We must conceive, that the promises of forgiveness are not as the pardons of a prince, which merely contain an expression of his royal word for pardoning, so as we in seeking of it do rest upon, and have to do only with his word and seal, which we have to show for it; but God’s promises of pardon are made in his Son, and are as if a prince should offer to pardon a traitor upon marriage with his child, whom in and with that pardon he offers in such a relation; so as all that would have pardon, must seek out for his child; and thus it is in the matter of believing. The reason of which is, because Christ is the grand promise, in whom, ‘all the promises are yea and amen’ (2 Cor. 1:20), and therefore he is called the Covenant (Isa. 49:8). So that, as it were folly for any man to think that he has an interest in an heiress’s lands, because he has got the writings of her estate into his hands, whereas the interest in the lands goes with her person, and with the relation of marriage to her, otherwise, without a title to herself, all the writings will be fetched out of his hands again; so is it with all the promises: they hang all upon Christ, and without him there is no interest to be had in them. ‘He that has the Son has life’ (1 John 5:12), because life is by God’s appointment only in him (v. 11). All the promises are as copyhold land, which when you would interest your selves in, you inquire upon what lord it holds, and you take it up of him, as well as get the evidences and deeds for it into your hands; the lord of it will be acknowledged for such in passing his right into your hands. Now this is the tenure of all the promises; they all hold on Christ, in whom they are yea and amen; and you must take them up of him.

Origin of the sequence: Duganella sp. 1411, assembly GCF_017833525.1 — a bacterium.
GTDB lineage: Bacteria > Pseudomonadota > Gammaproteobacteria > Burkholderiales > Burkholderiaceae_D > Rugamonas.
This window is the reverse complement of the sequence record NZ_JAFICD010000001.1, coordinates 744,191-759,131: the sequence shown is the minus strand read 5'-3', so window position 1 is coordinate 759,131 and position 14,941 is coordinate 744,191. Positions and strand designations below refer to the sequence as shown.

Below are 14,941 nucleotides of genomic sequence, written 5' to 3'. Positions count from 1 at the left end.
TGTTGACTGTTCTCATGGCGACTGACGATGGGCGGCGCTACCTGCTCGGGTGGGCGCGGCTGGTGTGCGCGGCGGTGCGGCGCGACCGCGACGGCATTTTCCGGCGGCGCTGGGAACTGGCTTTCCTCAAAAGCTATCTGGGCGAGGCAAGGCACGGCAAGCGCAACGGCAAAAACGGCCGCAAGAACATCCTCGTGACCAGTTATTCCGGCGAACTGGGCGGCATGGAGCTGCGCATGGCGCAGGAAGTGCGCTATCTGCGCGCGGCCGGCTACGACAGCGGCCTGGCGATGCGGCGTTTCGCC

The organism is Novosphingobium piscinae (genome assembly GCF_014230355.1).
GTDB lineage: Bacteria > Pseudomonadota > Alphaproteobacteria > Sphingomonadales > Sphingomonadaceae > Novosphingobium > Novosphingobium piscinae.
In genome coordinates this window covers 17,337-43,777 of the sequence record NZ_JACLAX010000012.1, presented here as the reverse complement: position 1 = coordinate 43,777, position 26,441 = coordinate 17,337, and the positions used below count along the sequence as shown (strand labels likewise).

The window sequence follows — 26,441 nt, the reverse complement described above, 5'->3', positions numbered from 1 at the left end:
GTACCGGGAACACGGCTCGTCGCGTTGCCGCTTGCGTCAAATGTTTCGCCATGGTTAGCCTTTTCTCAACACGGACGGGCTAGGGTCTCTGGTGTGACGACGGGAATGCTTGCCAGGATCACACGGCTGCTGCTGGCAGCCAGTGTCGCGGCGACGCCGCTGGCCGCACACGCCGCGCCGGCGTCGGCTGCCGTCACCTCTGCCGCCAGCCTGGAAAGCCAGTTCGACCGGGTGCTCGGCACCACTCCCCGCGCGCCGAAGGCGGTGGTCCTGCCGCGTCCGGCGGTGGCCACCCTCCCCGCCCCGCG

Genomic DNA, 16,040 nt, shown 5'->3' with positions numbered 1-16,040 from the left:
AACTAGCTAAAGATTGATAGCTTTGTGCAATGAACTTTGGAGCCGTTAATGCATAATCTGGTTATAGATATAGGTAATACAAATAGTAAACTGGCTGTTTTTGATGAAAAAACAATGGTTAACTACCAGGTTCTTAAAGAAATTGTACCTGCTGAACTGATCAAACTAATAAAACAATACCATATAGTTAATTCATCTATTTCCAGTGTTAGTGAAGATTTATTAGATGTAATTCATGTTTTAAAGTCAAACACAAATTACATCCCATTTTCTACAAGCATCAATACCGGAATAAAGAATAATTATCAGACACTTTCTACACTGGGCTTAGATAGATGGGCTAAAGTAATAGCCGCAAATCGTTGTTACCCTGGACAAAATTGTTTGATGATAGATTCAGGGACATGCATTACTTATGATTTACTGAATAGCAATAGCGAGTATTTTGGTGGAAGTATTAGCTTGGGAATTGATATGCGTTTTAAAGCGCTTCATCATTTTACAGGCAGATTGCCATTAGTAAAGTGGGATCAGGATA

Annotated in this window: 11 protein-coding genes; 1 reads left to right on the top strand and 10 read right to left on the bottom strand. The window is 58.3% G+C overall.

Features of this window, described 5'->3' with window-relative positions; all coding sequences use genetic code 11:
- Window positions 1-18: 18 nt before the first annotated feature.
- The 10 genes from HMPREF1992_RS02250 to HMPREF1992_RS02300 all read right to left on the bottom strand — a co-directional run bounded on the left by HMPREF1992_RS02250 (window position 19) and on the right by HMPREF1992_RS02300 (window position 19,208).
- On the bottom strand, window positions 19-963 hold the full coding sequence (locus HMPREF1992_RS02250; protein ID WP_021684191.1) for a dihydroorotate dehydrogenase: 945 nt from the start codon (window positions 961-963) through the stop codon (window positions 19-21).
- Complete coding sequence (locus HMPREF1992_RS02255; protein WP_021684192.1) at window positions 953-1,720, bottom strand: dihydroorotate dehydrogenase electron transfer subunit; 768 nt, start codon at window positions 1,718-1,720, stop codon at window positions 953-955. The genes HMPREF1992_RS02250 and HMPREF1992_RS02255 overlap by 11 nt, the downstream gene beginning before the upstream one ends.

Thus the apostles preached forgiveness to men, ‘Be it known that through this man is preached to you the forgiveness of sins’ (Acts 13:38). And as they preached, so we are to believe, as the apostle speaks (1 Cor. 15:11). And without this, to rest on the bare promise, or to look to the benefit promised, without eying Christ, is not an evangelical, but a Jewish faith, even such as the formalists among the Jews had, who without the Messiah closed with promises, and rested in types to cleanse them, without looking unto Christ the end of them, and as propounded to their faith in them. This is to go to God without a mediator, and to make the promises of the gospel to be as the promises of the law, Nehushtan (as Hezekiah said of the brazen serpent), a piece of brass, vain and ineffectual; like the waters of Bethesda, they heal not, they cleanse not, till this angel of the covenant come down to your faith in them. Therefore at a sacrament, or when you meet with any promise, get Christ first down by faith, and then let your faith propound what it would have, and you may have what you will of him.